In State of Fear, a minor character by the name of Norman Hoffman in essence sums up the point, which is that sometimes, people or groups will resort to fear-mongering in order to hang on to power. Before I get further into depth, I'll quote a bit of the dialogue in which the summation is made:
"Exactly. For fifty years, Western nations had maintained their citizens in a state of perpetual fear. Fear of the other side. Fear of nuclear war. The Communist menace. The Iron Curtain. The Evil Empire. And suddenly, in the fall of 1989, it was all finished. Gone, vanished. Over. The fall of the Berlin Wall created a vacuum of fear. Nature abhors a vacuum. Something had to fill it."
Evans frowned. "You're saying that environmental crises took the place of the Cold War?"
"That is what the evidence shows. Of course, now we have radical fundamentalism and post-9/11 terrorism to make us afraid, and those are certainly real reasons for fear, but that is not my point. My point is, there is always a cause for fear. The causes may change over time, but the fear is always with us. Before terrorism we feared the toxic environment. Before that we had the Communist menace. The point is, although the specific cause of our fear may change, we are never without the fear itself. Fear pervades society in all its aspects. Perpetually."
... "In the old days -- before your time, Peter -- citizens of the West believed their nation-states were dominated by something called the military-industrial complex. Eisenhower warned Americans against it in the 1960s, and after two world wars Europeans knew very well what it meant in their own countries. But the military-industrial complex is no longer the primary driver of society. In reality, for the last fifteen years we have been under the control of an entirely new complex, far more powerful and far more pervasive. I call it the politico-legal-media complex. The PLM. And it is dedicated to promoting fear in the population under the guise of promoting safety."
"Safety is important."
"Please. Western nations are fabulously safe. Yet people do not feel they are, because of the PLM. And the PLM is powerful and stable, precisely because it unites so many institutions of society. Politicians need fear to control the population. Lawyers need to litigate, and make money. The media need scare stories to capture an audience. Together, these three estates are so so compelling that they can go about their business even if the scare is totally groundless. If it has no basis in fact at all. For instance, consider silicon [sic] breast implants."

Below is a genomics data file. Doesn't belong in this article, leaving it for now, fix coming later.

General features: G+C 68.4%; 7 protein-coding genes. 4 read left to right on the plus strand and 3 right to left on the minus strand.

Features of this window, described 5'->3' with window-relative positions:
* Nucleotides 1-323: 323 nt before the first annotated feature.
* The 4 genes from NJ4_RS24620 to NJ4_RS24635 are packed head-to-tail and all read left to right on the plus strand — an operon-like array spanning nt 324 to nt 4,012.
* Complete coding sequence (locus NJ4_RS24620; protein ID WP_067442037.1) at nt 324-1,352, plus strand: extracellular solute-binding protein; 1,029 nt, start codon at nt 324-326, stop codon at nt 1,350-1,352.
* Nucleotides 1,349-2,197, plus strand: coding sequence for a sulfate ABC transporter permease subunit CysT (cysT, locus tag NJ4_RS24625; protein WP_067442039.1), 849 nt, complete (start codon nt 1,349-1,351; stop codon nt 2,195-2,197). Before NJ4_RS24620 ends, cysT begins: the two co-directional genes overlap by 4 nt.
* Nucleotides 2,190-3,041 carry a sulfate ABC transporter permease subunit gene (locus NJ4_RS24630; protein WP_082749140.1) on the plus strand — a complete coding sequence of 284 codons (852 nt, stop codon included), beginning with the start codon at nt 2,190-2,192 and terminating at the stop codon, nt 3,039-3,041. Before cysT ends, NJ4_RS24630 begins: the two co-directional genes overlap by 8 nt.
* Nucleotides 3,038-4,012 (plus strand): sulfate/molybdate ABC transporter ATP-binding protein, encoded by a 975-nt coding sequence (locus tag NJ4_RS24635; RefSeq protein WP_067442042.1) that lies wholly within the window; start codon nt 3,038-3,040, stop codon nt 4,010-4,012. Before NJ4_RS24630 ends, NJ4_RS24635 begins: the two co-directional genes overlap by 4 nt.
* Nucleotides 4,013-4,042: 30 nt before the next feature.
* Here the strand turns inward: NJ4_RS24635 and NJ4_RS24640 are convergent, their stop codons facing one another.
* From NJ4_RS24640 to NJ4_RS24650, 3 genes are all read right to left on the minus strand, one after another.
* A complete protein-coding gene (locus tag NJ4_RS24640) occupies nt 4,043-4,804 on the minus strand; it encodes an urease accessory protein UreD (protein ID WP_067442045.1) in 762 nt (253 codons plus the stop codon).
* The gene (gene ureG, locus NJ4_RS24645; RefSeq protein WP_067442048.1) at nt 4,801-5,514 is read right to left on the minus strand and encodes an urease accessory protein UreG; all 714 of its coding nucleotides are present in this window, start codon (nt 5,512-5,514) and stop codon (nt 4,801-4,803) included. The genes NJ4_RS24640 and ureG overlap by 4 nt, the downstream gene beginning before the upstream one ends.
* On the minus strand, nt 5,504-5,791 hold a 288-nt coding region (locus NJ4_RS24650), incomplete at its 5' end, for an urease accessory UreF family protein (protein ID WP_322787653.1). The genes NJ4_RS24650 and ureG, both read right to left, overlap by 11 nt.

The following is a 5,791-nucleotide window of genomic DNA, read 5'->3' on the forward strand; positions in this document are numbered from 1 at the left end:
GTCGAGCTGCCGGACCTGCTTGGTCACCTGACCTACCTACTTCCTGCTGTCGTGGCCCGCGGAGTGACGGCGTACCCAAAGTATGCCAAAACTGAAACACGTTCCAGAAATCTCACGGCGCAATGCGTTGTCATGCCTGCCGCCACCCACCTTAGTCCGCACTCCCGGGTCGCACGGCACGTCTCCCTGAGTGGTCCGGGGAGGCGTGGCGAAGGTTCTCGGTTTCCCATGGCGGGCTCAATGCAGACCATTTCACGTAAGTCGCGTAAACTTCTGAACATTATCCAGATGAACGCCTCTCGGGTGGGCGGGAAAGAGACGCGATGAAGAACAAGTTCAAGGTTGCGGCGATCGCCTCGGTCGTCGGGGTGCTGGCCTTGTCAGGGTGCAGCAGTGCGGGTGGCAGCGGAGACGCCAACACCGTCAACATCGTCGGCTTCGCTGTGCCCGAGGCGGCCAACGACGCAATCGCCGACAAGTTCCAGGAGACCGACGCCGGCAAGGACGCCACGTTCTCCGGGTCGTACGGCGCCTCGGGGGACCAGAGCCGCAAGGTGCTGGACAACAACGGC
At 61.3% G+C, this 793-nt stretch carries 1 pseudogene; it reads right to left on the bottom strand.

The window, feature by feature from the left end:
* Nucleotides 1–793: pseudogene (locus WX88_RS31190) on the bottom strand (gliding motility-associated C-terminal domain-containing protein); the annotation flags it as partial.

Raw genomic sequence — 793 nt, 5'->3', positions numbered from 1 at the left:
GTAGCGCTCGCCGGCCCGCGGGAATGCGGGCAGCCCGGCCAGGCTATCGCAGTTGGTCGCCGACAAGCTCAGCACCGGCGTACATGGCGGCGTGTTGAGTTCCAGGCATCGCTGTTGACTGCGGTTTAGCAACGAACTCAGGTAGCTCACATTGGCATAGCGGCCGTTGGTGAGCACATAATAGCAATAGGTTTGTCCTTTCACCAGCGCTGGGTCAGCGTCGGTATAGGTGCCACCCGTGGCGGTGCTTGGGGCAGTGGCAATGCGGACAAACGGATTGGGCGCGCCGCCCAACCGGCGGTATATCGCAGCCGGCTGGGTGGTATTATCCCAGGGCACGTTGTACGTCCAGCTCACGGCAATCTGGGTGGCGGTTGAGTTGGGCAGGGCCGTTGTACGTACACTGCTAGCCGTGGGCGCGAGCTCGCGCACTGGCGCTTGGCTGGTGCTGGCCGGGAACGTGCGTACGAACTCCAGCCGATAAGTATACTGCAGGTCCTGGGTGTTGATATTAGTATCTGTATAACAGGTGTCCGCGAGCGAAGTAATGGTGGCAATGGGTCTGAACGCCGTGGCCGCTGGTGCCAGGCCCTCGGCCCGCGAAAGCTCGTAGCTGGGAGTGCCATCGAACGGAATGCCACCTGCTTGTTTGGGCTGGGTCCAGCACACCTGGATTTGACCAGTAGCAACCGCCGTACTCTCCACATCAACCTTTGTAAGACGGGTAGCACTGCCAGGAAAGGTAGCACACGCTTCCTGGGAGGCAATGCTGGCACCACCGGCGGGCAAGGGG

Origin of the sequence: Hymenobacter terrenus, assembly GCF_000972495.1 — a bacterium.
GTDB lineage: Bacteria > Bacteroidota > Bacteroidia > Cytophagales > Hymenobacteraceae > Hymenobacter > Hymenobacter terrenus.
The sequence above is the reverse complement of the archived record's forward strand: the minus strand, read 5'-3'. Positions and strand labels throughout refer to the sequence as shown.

Evans sighed, shaking his head. "Breast implants?"
"Yes. You will recall that breast implants were claimed to cause cancer and autoimmune diseases. Despite statistical evidence that this was not true, we saw high-profile news stories, high-profile lawsuits, high-profile political hearings. The manufacturer, Dow Corning, was hounded out of business after paying $3.2 billion, and juries awarded huge cash payments to plaintiffs and their lawyers.
"Four years later, definitive epidemiological studies showed beyond a doubt that breast implants did not cause disease. But by then the crisis had already served its purpose, and the PLM had moved on, a ravenous machine seeking new fears, new terrors. I'm telling you, this is the way modern society works -- by the constant creation of fear. And there is no countervailing force. There is no system of checks and balances, no restraint on the perpetual promotion of fear after fear after fear ..."
And exactly what is the underlying fear? Ironically, it is a fear of the loss of control. No matter how you spin it, fear is based on control. And so the elite attempts to control its audience by trotting out the fear of whatever is the fad, and the more vague the better. And always, the threat is one that promises to take away control. As Crichton notes, sometimes that fear is well-founded. But it is the manipulation of the fear that makes the elite, in this case the "PLM", so dangerous. The elite offers its audience a way of coping with the fear of losing control; but that method invariably comes down to giving control to the very same elite.
But because fears can be grounded in reality, it is important to differentiate methods of coping that are positive, versus those that imply losing even more control. For example, dealing with pollution can be handled with education as well as voluntary, maybe even private-incentive, plans, such as recycling. Granted, this means that you must trust your neighbors to be just as aware; but this seems to me far smarter than handing over control to the same elite. Whereas I can influence my neighbors through example and engagement, how am I supposed to influence, say Green Peace? These outfits that cry hysterically about the end of the world are no different from advertisers, and their foremost weapon is to act as Chicken Little.
The answer is not, of course, instinctive distrust of anyone in power, or trying to be in power. While skepticism is healthy, it is more important to educate ourselves about facts. In the process of learning, we will of course pick up biases, but so long as we are clear as to how to differentiate proven fact from unproven allegations, and statements of provable or disprovable fact from opinion masquerading as fact, we will be better off for it, as individuals and as a society.
[Cross-posted at Between Worlds]